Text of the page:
Charlie Palmer's Casual Cooking
of Form and Function
Charlie Palmer with Judith Choate, William Morrow
table cookbooks are high risk. They're typically driven
by big names and built for looks. It's rare to find one
that does a masterful job of combining form and function.
They're usually beautiful and aesthetically mouthwatering
with a handful of realistic, do-able recipes (if you're
lucky). And, they're expensive for both publisher and purchaser.
So, congratulations to any of those large-scale books that
successfully combine awesome looks with a great cooking
what, then, inspired us to look back more than three years
Palmer's Casual Cooking?" We were trying to understand
what happened with his most recent effort, one of these
so-called coffee table cookbooks entitled "The
Art of Aureole" (released at the end of
2003). How could one book ("Charlie Palmer's Casual
Cooking") written by the same magnificent talent (Palmer
and co-author Judith Choate) win us over so completely,
while the other ("The Art of Aureole") had us
grasping for kind words.
talk about the good things first. "Charlie Palmer's
Casual Cooking" is something you'll want to keep handy
for everyday delicious cooking. Mega-chef/restaurateur Palmer's
introduction reveals that family life, including four sons,
led him to develop this sensible book filled with updated
comfort and bistro-style foods that lend themselves to everyday
cooking. Dishes are at once bold, sophisticated, impressive
and uncomplicated. Best of all, they taste great, they're
easy to prepare and respectful of hectic schedules and fresh
The Art of Aureole
By Charlie Palmer with Judith
Choate, Ten Speed Press
is Charlie Palmer's definition of "casual cooking?"
How about a collection of flawless soups like Charlie's
Famous Corn Chowder, The Best Butternut Squash Soup, and
a toothsome, dairy-less Mushroom Soup. You may see no reason
to venture further when a loaf of good bread and a bowl
of soup is enough. But salads are perfect companions when
they're Roasted Wild Mushroom Salad with shavings of ricotta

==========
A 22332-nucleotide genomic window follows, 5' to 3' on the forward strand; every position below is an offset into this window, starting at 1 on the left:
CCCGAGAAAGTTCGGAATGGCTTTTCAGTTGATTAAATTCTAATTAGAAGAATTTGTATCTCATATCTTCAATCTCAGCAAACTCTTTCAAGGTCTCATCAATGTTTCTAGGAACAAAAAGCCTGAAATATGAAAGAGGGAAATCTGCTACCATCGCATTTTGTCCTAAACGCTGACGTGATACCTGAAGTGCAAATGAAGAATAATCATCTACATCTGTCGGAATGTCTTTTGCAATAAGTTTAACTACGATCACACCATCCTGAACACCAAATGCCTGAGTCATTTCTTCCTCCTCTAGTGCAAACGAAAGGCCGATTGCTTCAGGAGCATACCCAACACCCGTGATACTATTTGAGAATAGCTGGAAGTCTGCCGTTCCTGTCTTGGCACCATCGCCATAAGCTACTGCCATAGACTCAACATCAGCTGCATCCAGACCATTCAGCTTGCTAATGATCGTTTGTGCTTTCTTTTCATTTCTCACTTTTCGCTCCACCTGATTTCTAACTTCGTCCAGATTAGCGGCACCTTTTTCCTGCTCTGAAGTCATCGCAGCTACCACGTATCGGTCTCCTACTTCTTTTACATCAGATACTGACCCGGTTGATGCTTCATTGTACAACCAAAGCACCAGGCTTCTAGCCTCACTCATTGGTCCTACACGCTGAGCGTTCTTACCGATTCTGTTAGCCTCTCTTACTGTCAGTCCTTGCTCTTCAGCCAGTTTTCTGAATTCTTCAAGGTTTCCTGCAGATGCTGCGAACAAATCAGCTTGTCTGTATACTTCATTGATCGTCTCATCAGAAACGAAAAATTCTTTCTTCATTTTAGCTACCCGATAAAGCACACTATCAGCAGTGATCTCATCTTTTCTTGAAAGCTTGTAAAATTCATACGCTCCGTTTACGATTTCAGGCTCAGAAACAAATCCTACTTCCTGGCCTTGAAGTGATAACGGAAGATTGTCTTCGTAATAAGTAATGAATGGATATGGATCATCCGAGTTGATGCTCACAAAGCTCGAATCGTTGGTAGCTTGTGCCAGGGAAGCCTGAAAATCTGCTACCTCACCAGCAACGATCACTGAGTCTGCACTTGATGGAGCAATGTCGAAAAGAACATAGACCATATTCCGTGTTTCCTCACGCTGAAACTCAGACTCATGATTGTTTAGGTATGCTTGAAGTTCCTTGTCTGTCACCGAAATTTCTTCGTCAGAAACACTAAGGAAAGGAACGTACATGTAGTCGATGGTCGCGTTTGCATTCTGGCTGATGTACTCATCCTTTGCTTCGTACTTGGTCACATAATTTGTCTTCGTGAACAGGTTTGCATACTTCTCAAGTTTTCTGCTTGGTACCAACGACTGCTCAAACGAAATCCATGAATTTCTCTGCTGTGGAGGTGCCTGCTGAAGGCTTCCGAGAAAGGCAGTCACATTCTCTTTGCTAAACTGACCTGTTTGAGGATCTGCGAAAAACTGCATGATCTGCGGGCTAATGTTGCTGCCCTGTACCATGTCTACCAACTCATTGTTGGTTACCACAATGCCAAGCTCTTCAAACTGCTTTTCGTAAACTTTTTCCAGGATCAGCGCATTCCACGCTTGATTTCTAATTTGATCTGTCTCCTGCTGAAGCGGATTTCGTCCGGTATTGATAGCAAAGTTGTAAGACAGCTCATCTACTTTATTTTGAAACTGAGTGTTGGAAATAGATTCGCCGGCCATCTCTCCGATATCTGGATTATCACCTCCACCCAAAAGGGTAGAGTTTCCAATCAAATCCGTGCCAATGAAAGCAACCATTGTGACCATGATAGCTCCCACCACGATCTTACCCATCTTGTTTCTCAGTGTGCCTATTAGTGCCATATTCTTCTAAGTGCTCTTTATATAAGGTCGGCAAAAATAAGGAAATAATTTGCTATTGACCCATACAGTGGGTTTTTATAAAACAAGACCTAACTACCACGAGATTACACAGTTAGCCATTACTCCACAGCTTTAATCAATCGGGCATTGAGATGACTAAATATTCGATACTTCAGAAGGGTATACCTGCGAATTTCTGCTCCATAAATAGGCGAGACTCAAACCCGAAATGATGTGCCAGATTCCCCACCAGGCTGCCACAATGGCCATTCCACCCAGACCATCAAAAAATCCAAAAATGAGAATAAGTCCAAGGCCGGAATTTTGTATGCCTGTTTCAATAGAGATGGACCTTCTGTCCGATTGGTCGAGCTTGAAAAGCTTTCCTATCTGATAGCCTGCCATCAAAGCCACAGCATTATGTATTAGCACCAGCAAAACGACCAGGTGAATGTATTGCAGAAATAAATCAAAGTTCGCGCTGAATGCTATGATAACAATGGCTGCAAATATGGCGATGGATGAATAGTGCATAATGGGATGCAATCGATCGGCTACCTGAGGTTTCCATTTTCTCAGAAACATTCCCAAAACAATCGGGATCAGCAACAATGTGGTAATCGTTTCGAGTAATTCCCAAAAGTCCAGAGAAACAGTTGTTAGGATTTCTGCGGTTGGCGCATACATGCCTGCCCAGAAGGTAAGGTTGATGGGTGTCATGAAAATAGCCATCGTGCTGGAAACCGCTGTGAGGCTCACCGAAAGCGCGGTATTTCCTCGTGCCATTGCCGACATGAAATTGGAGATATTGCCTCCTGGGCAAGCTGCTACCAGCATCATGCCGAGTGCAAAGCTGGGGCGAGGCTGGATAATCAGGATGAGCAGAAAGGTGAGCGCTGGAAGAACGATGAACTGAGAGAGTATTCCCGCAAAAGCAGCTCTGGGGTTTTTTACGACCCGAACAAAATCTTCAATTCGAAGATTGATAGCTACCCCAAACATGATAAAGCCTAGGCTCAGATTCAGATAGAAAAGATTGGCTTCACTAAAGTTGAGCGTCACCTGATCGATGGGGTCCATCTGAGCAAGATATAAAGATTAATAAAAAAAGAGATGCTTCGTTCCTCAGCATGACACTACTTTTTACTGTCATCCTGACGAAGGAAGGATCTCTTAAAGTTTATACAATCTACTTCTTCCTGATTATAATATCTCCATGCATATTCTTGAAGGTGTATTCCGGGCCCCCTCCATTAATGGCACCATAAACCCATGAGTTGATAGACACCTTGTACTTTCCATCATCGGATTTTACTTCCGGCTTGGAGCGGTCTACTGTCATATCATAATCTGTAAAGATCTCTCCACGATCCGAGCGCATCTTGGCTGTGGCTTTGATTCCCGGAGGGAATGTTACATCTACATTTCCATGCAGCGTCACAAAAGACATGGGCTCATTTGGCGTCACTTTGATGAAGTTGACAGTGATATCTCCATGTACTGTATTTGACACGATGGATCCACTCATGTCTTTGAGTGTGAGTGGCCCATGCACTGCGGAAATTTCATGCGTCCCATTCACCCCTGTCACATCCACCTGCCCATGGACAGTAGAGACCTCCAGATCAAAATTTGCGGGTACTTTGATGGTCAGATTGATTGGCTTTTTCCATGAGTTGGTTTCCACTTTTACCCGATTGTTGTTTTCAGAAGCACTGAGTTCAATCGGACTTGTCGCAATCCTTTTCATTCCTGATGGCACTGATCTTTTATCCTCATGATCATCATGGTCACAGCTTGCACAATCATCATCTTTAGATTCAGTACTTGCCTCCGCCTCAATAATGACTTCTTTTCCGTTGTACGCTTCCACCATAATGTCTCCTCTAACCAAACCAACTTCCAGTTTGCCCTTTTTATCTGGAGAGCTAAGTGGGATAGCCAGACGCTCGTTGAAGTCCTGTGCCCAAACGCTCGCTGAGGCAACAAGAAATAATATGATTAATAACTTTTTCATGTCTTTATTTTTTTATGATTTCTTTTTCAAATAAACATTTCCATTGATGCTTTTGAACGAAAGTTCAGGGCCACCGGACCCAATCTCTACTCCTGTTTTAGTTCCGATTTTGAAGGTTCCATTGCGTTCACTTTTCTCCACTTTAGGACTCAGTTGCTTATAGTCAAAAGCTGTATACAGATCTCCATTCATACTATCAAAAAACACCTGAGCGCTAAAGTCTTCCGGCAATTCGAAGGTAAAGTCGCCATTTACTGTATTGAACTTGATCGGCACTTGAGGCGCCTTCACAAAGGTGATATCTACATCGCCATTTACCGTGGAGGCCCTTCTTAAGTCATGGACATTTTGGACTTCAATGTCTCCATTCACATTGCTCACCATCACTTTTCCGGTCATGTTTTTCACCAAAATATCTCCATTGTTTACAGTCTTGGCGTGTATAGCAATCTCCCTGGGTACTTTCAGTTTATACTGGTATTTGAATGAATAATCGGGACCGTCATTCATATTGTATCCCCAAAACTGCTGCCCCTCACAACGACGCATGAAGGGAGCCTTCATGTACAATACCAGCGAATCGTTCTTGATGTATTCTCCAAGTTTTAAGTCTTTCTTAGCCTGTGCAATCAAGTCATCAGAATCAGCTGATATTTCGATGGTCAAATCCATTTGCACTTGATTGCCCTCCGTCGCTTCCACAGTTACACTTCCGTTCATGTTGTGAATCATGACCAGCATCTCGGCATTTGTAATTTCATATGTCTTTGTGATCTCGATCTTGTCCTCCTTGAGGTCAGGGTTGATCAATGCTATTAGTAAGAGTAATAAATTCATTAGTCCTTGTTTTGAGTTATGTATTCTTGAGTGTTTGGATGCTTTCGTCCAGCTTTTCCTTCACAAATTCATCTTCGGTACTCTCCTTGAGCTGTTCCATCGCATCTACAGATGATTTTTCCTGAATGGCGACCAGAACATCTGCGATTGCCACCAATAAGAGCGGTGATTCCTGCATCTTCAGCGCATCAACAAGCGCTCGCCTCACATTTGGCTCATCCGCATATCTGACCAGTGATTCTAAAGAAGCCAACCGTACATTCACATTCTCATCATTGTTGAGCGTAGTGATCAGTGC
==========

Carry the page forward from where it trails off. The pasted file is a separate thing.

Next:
salata, or Composed Salad of Fennel, Oven-Dried Pears, and
Maytag Blue Cheese dressed with nothing more than olive
oil and balsamic vinegar. Waldorf Salad is often dismissed
and underappreciated. Palmer's is memorable.
Sandwiches are all fun: Tomato-Goat
Cheese Melts, an exquisite Lobster Club Sandwich, Crispy
Oysters and Citrus Mayonnaise on a Bulkie (that's
a roll)...Tuna Melts. We didn't find a recipe that
didn't sound or taste delicious. Palmer's Vegetables
and Sides are big and bright, like Roasted Beets and Garlic,
or Carrots in Guinness. They are decadent, like Corn Pudding
with Chanterelles and Shaved Parmesan, and they are hearty
and rustic, like Cider-Baked Winter Squash and Apples.
may be completely full by the time you reach the main meals:
pastas, poultry, seafoods, and meats; but don't skip
them over. Palmer provides plenty of accessible entrées
for any night of the week, and for any finicky palate. If
you're not suited for Linguine with Eggplant Ragu,
try Baked Lemon Chicken, a Perfect Pot Roast, or Lamb Shanks
with Tomato, Lentils, and Olives. Stuffed Roasted Pork Loin
with Spicy Applesauce is filled with everything you love,
like apples, butternut squash and pistachios, and it makes
Fish dishes range from Whole Roasted
Salmon with New Potatoes and Leeks, to Sautéed Soft-Shell
Crabs with Brown Butter. If you've never attempted
pan-roasted lobster, try Palmer's version, served
with an aromatic, spiced basmati and quinoa pilaf.
You can guess what's on the
dessert list. Lemon Meringue Pie, Fresh Fruit Cobbler, Strawberry
Shortcake…Pineapple Upside-down Cake. These are good,
solid recipes worth holding onto.
this is how a chef like Charlie Palmer dines at the home
table. And it was kind of him to help us out with our own
regular cooking challenges. There's nothing here out of
reach or beyond reason—"Charlie Palmer's Casual
Cooking" is a strong, everyday cookbook that makes
home cooking fun again.
brings us back to Palmer's coffee table book, "The
Art of Aureole": the reason we happily opened
"Charlie Palmer's Casual Cooking." "The
Art of Aureole" contains "50 innovative
recipes showcased in glorious double-page photographs and
an equally effusive design." That may be true, but
there are a few details to consider. The 50 recipes are
superimposed on black and white negative backgrounds of
food shots. The recipes are printed in white and tilted
diagonally across the pages. The effect is so jarring and
disorienting that, frankly, the food is no fun. It is hard
work to find anything, let alone follow ingredient lists
and instructions. The color photos are indeed glorious.
It's just that the food itself is strewn about haphazardly,
on such a scale that it is rendered ugly.
Such a shame when you realize there
are treasures you might be inclined to pursue if the difficult
were not rendered impossible in the text. These are not
easy recipes to begin with—Shiitake Veloute with Peanut
Sabayon, Truffled Chicken for Two with Truffled Gnocchi,
Halibut Cheeks with Beluga Lentils and Sorrell Puree, and
Five-Spice Langoustines with Roasted Watermelon. These are
esoteric compositions that deserve to be taught with a little
kindness, and presented with care.
as the book states in the introduction, ""The
Art of Aureole" focuses on portraits of food
from a conceptual viewpoint." If only these portraits
deserved time in your kitchen, or space on your coffee table.
The beauty is all in "Charlie Palmer's Casual Cooking."
by Kevin Schoeler